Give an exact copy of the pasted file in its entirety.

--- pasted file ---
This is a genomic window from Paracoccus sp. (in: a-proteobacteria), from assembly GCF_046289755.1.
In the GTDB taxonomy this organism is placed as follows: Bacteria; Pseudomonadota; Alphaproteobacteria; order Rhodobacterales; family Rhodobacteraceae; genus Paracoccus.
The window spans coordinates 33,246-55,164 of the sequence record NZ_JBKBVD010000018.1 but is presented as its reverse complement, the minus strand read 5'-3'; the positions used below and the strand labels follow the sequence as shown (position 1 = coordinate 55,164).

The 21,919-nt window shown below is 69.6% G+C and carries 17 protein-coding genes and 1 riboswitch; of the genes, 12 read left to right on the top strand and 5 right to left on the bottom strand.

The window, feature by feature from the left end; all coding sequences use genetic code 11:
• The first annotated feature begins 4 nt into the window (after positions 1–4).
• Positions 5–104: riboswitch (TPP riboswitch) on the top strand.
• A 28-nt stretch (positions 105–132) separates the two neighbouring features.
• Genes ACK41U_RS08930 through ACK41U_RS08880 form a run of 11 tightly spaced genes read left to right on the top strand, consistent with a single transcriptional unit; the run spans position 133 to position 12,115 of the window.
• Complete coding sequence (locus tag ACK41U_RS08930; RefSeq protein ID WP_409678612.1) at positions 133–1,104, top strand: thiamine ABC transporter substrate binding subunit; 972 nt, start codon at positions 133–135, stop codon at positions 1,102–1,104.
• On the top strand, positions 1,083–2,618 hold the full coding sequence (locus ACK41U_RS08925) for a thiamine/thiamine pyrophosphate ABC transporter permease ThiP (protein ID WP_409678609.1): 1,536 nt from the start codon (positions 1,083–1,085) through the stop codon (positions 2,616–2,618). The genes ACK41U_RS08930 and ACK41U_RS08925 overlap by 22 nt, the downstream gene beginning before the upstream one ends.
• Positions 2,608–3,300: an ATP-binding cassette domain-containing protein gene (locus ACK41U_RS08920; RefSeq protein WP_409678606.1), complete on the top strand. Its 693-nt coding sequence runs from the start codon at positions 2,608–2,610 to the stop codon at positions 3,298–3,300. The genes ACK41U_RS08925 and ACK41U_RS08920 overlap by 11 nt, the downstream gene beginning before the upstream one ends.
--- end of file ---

This is a genomic window from Paracoccus sp. (in: a-proteobacteria), from assembly GCF_046289755.1.
In the GTDB taxonomy this organism is placed as follows: Bacteria; Pseudomonadota; Alphaproteobacteria; order Rhodobacterales; family Rhodobacteraceae; genus Paracoccus.
The window spans coordinates 33,246-55,164 of the sequence record NZ_JBKBVD010000018.1 but is presented as its reverse complement, the minus strand read 5'-3'; the positions used below and the strand labels follow the sequence as shown (position 1 = coordinate 55,164).

The 21,919-nt window shown below is 69.6% G+C and carries 17 protein-coding genes and 1 riboswitch; of the genes, 12 read left to right on the top strand and 5 right to left on the bottom strand.

The window, feature by feature from the left end; all coding sequences use genetic code 11:
• The first annotated feature begins 4 nt into the window (after positions 1–4).
• Positions 5–104: riboswitch (TPP riboswitch) on the top strand.
• A 28-nt stretch (positions 105–132) separates the two neighbouring features.
• Genes ACK41U_RS08930 through ACK41U_RS08880 form a run of 11 tightly spaced genes read left to right on the top strand, consistent with a single transcriptional unit; the run spans position 133 to position 12,115 of the window.
• Complete coding sequence (locus tag ACK41U_RS08930; RefSeq protein ID WP_409678612.1) at positions 133–1,104, top strand: thiamine ABC transporter substrate binding subunit; 972 nt, start codon at positions 133–135, stop codon at positions 1,102–1,104.
• On the top strand, positions 1,083–2,618 hold the full coding sequence (locus ACK41U_RS08925) for a thiamine/thiamine pyrophosphate ABC transporter permease ThiP (protein ID WP_409678609.1): 1,536 nt from the start codon (positions 1,083–1,085) through the stop codon (positions 2,616–2,618). The genes ACK41U_RS08930 and ACK41U_RS08925 overlap by 22 nt, the downstream gene beginning before the upstream one ends.
• Positions 2,608–3,300: an ATP-binding cassette domain-containing protein gene (locus ACK41U_RS08920; RefSeq protein WP_409678606.1), complete on the top strand. Its 693-nt coding sequence runs from the start codon at positions 2,608–2,610 to the stop codon at positions 3,298–3,300. The genes ACK41U_RS08925 and ACK41U_RS08920 overlap by 11 nt, the downstream gene beginning before the upstream one ends.